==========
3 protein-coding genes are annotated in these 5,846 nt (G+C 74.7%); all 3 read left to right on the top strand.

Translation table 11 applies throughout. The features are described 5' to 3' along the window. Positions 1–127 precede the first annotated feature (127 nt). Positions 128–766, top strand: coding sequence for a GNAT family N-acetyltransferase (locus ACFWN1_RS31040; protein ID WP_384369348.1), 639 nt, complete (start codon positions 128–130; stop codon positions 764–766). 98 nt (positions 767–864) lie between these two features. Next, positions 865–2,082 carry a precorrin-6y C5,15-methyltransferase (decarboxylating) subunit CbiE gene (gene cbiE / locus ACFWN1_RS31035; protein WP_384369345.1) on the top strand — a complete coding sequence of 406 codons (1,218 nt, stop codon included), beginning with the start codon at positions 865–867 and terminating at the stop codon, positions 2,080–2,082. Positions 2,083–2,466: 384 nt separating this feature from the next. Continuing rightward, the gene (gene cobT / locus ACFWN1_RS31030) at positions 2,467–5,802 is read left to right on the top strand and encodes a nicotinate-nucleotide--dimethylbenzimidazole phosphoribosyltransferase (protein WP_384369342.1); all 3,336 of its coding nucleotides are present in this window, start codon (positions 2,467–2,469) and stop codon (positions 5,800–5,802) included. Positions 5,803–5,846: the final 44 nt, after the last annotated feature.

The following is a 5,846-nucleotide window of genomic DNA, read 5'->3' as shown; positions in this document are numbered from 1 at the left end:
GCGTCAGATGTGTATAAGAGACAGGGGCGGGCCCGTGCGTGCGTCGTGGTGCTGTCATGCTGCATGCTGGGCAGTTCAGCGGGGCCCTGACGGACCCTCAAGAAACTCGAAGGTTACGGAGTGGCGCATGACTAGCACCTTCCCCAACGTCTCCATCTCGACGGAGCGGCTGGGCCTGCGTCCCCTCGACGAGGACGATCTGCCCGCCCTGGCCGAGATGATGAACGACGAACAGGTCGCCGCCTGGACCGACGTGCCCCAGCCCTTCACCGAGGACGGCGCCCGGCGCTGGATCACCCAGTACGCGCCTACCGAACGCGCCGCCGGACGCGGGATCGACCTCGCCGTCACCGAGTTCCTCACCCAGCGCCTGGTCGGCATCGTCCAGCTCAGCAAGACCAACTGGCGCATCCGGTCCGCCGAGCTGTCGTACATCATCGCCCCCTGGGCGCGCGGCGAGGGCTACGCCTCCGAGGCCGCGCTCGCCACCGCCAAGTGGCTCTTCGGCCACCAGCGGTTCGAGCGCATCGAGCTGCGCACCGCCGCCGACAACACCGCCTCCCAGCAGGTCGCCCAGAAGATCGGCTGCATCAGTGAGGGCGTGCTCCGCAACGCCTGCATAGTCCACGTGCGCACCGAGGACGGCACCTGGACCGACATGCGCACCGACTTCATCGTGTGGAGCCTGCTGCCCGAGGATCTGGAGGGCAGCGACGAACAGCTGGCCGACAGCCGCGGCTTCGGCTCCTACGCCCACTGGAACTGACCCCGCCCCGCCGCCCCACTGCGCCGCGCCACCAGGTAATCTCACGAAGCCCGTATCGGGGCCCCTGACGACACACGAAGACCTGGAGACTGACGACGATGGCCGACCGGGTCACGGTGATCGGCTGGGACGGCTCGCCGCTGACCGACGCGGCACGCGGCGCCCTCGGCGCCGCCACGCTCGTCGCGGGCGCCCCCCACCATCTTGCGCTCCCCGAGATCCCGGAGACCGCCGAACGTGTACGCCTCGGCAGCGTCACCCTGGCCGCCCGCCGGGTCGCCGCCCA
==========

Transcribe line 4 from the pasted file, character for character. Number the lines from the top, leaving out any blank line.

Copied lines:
GCGTCAGATGTGTATAAGAGACAGGGGCGGGCCCGTGCGTGCGTCGTGGTGCTGTCATGCTGCATGCTGGGCAGTTCAGCGGGGCCCTGACGGACCCTCAAGAAACTCGAAGGTTACGGAGTGGCGCATGACTAGCACCTTCCCCAACGTCTCCATCTCGACGGAGCGGCTGGGCCTGCGTCCCCTCGACGAGGACGATCTGCCCGCCCTGGCCGAGATGATGAACGACGAACAGGTCGCCGCCTGGACCGACGTGCCCCAGCCCTTCACCGAGGACGGCGCCCGGCGCTGGATCACCCAGTACGCGCCTACCGAACGCGCCGCCGGACGCGGGATCGACCTCGCCGTCACCGAGTTCCTCACCCAGCGCCTGGTCGGCATCGTCCAGCTCAGCAAGACCAACTGGCGCATCCGGTCCGCCGAGCTGTCGTACATCATCGCCCCCTGGGCGCGCGGCGAGGGCTACGCCTCCGAGGCCGCGCTCGCCACCGCCAAGTGGCTCTTCGGCCACCAGCGGTTCGAGCGCATCGAGCTGCGCACCGCCGCCGACAACACCGCCTCCCAGCAGGTCGCCCAGAAGATCGGCTGCATCAGTGAGGGCGTGCTCCGCAACGCCTGCATAGTCCACGTGCGCACCGAGGACGGCACCTGGACCGACATGCGCACCGACTTCATCGTGTGGAGCCTGCTGCCCGAGGATCTGGAGGGCAGCGACGAACAGCTGGCCGACAGCCGCGGCTTCGGCTCCTACGCCCACTGGAACTGACCCCGCCCCGCCGCCCCACTGCGCCGCGCCACCAGGTAATCTCACGAAGCCCGTATCGGGGCCCCTGACGACACACGAAGACCTGGAGACTGACGACGATGGCCGACCGGGTCACGGTGATCGGCTGGGACGGCTCGCCGCTGACCGACGCGGCACGCGGCGCCCTCGGCGCCGCCACGCTCGTCGCGGGCGCCCCCCACCATCTTGCGCTCCCCGAGATCCCGGAGACCGCCGAACGTGTACGCCTCGGCAGCGTCACCCTGGCCGCCCGCCGGGTCGCCGCCCA